Like most purchases, it's essential to know the value of a heavy haul truck before you make a purchase. Here are things to consider when determining the value of your heavy haul truck:
a) Model Year: The newer the model, the more expensive it will be. If you want a good deal on a used heavy haul truck, be ready to pay more for new models.
b) Make: If you're looking for a used heavy haul truck with a specific make, research information about that make beforehand. Make sure the truck has been inspected by authorized experts and has not been reported for significant problems. Big brands will always cost more than the less popular ones.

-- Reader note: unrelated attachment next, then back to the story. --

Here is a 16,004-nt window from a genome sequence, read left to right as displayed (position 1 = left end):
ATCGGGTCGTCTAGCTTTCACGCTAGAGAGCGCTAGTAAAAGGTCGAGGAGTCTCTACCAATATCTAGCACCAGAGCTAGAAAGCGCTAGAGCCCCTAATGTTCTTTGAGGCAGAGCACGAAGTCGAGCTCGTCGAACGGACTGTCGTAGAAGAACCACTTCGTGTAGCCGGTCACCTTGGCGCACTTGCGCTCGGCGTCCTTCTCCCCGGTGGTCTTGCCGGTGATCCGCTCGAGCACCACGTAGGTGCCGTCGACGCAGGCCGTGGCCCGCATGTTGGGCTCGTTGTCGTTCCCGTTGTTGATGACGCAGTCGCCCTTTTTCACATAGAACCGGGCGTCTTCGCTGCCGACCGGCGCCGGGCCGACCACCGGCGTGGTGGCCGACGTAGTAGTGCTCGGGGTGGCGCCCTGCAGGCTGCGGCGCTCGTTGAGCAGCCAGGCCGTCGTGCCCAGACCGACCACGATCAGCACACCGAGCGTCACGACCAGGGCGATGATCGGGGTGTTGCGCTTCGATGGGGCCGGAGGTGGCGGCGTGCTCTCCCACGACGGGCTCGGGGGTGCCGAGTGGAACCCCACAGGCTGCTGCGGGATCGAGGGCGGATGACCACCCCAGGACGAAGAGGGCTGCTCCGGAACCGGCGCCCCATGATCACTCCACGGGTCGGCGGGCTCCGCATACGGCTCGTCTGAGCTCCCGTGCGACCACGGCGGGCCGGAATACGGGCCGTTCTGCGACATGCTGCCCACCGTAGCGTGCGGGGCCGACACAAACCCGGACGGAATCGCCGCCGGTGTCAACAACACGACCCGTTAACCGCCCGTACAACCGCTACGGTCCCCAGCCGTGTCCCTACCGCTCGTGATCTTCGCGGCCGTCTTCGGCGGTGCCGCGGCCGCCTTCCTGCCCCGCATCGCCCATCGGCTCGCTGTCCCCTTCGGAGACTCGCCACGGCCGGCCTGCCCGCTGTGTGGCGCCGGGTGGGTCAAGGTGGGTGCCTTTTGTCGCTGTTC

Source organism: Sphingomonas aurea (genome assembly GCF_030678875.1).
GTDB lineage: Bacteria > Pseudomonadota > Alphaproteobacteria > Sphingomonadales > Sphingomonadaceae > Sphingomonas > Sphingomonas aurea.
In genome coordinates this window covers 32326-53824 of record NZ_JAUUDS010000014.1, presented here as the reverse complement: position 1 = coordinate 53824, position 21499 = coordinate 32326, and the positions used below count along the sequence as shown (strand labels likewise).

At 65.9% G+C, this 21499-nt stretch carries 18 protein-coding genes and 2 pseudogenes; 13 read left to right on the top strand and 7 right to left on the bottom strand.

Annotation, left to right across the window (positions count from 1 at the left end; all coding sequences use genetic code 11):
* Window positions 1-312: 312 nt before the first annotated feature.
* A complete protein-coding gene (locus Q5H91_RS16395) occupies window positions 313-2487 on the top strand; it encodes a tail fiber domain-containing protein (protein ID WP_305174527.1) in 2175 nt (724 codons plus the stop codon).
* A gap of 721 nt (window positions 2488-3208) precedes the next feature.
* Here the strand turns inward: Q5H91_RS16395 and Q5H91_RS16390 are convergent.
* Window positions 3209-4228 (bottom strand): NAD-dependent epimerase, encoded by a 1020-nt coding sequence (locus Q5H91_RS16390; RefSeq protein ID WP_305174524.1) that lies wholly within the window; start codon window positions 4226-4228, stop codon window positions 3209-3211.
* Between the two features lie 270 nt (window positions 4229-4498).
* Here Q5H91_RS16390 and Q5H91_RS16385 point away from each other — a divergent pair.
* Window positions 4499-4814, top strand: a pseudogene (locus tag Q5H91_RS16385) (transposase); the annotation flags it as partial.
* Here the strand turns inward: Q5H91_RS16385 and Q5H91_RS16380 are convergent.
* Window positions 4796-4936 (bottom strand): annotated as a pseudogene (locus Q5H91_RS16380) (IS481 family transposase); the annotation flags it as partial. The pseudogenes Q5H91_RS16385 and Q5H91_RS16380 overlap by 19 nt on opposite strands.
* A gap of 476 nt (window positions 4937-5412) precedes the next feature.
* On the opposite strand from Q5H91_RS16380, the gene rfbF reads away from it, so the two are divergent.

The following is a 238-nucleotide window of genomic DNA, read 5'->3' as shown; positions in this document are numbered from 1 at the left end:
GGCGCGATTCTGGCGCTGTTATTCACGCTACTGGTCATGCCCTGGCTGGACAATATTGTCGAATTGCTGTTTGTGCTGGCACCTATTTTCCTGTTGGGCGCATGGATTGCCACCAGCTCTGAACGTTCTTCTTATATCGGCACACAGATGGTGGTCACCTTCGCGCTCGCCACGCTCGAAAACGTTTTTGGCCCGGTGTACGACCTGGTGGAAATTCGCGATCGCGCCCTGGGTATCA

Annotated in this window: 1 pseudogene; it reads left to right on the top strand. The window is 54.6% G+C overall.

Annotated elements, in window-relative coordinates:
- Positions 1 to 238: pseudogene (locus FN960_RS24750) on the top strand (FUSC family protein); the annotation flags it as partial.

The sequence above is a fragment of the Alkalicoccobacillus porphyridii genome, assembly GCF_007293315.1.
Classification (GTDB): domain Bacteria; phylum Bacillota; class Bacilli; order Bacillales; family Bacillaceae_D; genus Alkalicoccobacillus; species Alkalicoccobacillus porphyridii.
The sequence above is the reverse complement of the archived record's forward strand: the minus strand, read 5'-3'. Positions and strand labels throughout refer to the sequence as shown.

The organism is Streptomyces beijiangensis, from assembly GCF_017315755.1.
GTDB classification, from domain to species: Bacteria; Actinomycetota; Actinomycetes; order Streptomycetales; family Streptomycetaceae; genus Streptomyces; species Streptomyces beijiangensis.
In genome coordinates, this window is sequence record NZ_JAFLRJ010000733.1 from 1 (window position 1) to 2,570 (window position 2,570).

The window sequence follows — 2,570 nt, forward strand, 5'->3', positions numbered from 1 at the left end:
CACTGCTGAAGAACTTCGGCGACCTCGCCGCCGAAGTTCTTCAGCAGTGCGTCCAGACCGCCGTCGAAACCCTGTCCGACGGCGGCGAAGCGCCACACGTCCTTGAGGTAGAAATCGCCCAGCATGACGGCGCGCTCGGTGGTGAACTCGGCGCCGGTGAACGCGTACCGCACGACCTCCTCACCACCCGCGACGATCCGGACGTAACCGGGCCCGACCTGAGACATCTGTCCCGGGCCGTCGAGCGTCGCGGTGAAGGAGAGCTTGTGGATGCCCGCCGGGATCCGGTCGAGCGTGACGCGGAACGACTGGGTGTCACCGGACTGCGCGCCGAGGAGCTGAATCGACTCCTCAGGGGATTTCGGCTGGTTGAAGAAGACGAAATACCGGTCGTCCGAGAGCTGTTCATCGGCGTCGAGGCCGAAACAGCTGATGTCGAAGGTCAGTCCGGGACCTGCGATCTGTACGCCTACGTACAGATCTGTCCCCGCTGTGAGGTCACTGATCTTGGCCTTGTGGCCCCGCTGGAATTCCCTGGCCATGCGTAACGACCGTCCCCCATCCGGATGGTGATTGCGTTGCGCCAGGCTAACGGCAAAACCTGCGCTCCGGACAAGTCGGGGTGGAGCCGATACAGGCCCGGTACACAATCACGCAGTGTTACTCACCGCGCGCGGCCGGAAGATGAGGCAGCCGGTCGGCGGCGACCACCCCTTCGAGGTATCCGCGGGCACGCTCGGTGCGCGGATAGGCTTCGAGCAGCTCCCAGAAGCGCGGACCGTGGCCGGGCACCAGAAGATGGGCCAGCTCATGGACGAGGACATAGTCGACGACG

c) Engine: The more powerful the engine, the more expensive the used heavy haul truck will be. Engine size also affects how much it will cost to run.
d) Condition: The condition of the used heavy haul truck is a critical factor when determining value. It would be best if you got an inspection done on the truck before finalizing your purchase. This inspection will guarantee that you're not wasting your money on a piece of junk.
e) Extras: Extras such as side doors, roll-up doors, and hydraulic lifts increase the price of a used heavy haul truck. You can expect to pay more for extras than basic units if you're in the market for this used heavy haul truck.
Heavy haul trucks are built to be tough. On average, a heavy haul truck can do 750,000 miles or more. Some even go over the one-million-mile mark! You can expect a good deal on a truck with 500,000 on the odometer.